The purpose of this study was to clarify the effects of ingesting chloridquellen and bicarbonate spring waters on electrogastrography and heart rate variability in humans. The subjects were ten young adults (average age 21.9 years old). Three and six cycles per minute (cpm) frequency of electrogastrography (EGG) were measured, as well as the high-frequency (HF: 0.15-0.40Hz) components, and the ratio of low-frequency (LF: 0.04-0.15Hz) components to HF components in heart rate variability (HRV) during 90 minutes. The taste of the water and pain or abnormalities in the stomach were also assessed by having the subjects answer a questionnaire. The subjects ingested the spa water or purified water and were asked to respond to the questionnaire after thirty minutes, and they also ingested no water on a different day and were questioned. The EGG-6 cpm frequency, presumably reflecting intestinal activity, did not change under any conditions. The EGG-3 cpm frequency, presumably reflecting stomach activity, significantly increased with bicarbonate spring waters immediately after ingestion and decreased after 30 min. Additionally, the 3 cpm frequency significantly increased with ingestion of purified water over the course of 30 min. The HF components in HRV, presumably reflecting cardiac parasympathetic activity, did not change under any conditions. The ratio of LF to HF components in HRV, presumably reflecting cardiac sympathetic activity, significantly increased with ingestion of purified water immediately and after 15 min, and bicarbonate spring waters after 30 min. There was a difference between ingestion of chloridquellen and purified water in the answers concerning the taste of the water in the questionnaire. These findings suggest that the constituent parts of chloridquellen water and other factors activate stomach and autonomic nervous activities in humans.
Background: Japan has an extremely large number of hot spring facilities, with more than 27,000 natural spring sources across the country. Despite the high usage of hot springs for leisure in Japan, almost no studies have investigated the general public’s utilization of hot springs at non-medical facilities as a form of alternative medicine. The aim of this study was therefore to elucidate the current status, including frequency and purpose, of hot spring utilization as an alternative medicine. Methods: In January 2011, we conducted an online self-administered questionnaire survey on balneotherapy utilization of 10,400 ordinary citizens (men and women, 5,200 each) aged 20 to 69 years who were registered as consumer reviewers with an Internet survey company. Results: Among 10,400 Internet consumer reviewers, 3,227 responded to the survey (response rate, 31.0%), of whom 3,212 provided unambiguous survey responses and were subsequently included in this study. The results revealed that 177 subjects (5.5%; 85 men, 5.3%; 92 women, 5.7%) had utilized balneotherapy (in the form of bathing, drinking, and/or inhalation) at a non-medical facility in the previous month. Among participants who had consulted a physician in the previous month, 51 (9.1%) had utilized balneotherapy, compared to 41 (3.9%) among those who had not, revealing significantly higher utilization of balneotherapy among those who had consulted a physician (p<0.001). Only 7 men (8.2%) and 1 woman (1.1%) consulted a physician prior to balneotherapy, and 8 men (9.4%) and 2 women (2.2%) received a physician referral. Conclusions: This online survey of balneotherapy utilization among the general public in Japan revealed that among those in the study population with recent experience of balneotherapy, few had consulted or obtained a referral from a physician prior to utilization.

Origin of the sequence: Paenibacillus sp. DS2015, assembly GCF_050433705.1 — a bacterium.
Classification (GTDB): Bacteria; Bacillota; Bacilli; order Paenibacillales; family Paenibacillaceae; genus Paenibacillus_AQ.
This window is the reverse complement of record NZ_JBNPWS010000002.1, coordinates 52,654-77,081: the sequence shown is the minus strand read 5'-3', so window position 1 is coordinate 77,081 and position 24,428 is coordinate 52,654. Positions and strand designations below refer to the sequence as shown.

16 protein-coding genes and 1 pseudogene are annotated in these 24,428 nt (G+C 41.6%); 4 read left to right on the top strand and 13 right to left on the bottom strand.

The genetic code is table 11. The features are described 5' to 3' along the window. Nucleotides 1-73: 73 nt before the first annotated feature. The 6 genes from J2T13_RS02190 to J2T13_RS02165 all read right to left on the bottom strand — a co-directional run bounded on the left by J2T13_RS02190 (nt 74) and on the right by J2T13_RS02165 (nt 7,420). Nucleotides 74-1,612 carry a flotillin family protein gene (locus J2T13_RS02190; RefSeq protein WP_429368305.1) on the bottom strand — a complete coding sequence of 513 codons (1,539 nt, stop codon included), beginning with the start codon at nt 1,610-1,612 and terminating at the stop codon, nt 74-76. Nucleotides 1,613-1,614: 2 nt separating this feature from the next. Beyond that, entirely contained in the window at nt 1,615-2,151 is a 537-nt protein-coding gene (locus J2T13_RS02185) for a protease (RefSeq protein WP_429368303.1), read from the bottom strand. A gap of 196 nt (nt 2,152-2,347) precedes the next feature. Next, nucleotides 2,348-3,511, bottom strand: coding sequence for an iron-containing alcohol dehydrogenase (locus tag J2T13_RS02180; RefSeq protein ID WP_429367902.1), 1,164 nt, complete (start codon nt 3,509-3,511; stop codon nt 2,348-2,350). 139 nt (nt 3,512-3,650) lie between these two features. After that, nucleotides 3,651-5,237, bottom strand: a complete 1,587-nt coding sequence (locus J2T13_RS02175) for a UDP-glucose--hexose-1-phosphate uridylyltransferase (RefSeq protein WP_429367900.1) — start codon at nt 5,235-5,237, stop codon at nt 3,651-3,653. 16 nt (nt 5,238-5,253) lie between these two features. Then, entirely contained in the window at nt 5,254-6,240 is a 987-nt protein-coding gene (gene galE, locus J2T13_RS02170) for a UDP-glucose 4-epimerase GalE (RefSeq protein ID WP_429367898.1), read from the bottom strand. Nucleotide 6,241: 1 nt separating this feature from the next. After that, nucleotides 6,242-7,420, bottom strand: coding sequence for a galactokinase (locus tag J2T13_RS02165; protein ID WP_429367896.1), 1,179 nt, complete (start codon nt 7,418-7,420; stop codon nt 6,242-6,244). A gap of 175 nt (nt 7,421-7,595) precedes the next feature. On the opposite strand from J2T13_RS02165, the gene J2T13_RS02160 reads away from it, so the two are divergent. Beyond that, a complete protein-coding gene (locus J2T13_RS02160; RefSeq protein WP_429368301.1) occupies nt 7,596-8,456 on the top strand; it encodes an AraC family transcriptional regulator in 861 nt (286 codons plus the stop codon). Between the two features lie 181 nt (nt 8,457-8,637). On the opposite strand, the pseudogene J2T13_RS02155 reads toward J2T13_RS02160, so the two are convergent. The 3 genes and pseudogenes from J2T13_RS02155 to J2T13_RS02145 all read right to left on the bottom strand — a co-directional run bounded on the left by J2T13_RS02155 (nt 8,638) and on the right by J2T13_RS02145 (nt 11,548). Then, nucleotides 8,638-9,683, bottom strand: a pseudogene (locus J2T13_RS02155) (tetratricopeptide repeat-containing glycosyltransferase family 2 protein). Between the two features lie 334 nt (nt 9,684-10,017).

Among lots of lifestyle factors thought to be related to the Japanese health status, bathing in hot water, utilizing onsen (hot spring) facilities, and drinking green tea are very special among the Japanese. In our previous study, we investigated the frequency of bathing, the utilization of onsen facilities, and the consumption of green tea among the Japanese and found that these activities improved subjective health to a similar degree as balanced diet, exercise, no tobacco use, and quality sleep. In the present study, to ascertain healthy activities that should be encouraged throughout the year, we included survey items about seasonal variations in taking baths, taking showers, and utilizing onsen facilities, as well as investigated the difference between consumption of brewed green tea and of canned and bottled green tea. A cross-sectional questionnaire survey was conducted of 6,000 residents in Shizuoka prefecture aged ≥20 years in 2012. Using unconditional logistic models, odds ratios (ORs) and their 95% confidence intervals (CIs) were calculated for several factors that were considered to affect self-rated health (SRH; subjective health, sufficient sleep and rest, and subjective happiness). This time, in a more detailed investigation of bathing habits, onsen utilization, and green tea consumption, we found that daily bathing all year round (subjective health: OR=1.27, 95%CI 1.05-1.52; p=0.012, sufficient sleep and rest: OR=1.41, 95%CI 1.13-1.77; p=0.003, subjective happiness: OR=1.35, 95%CI=1.15-1.58; p0.021), and daily consumption of at least 500 mL of brewed green tea (subjective health: OR=1.24, 95%CI 1.01-1.53; p=0.039) are health-improving habits that should be proactively encouraged in daily living. We believe that the inclusion of a formal recommendation for daily green tea consumption and daily bathing and the establishment of reference values for these habits in the Health Promotion Policy will foster health and longevity in Japanese citizens.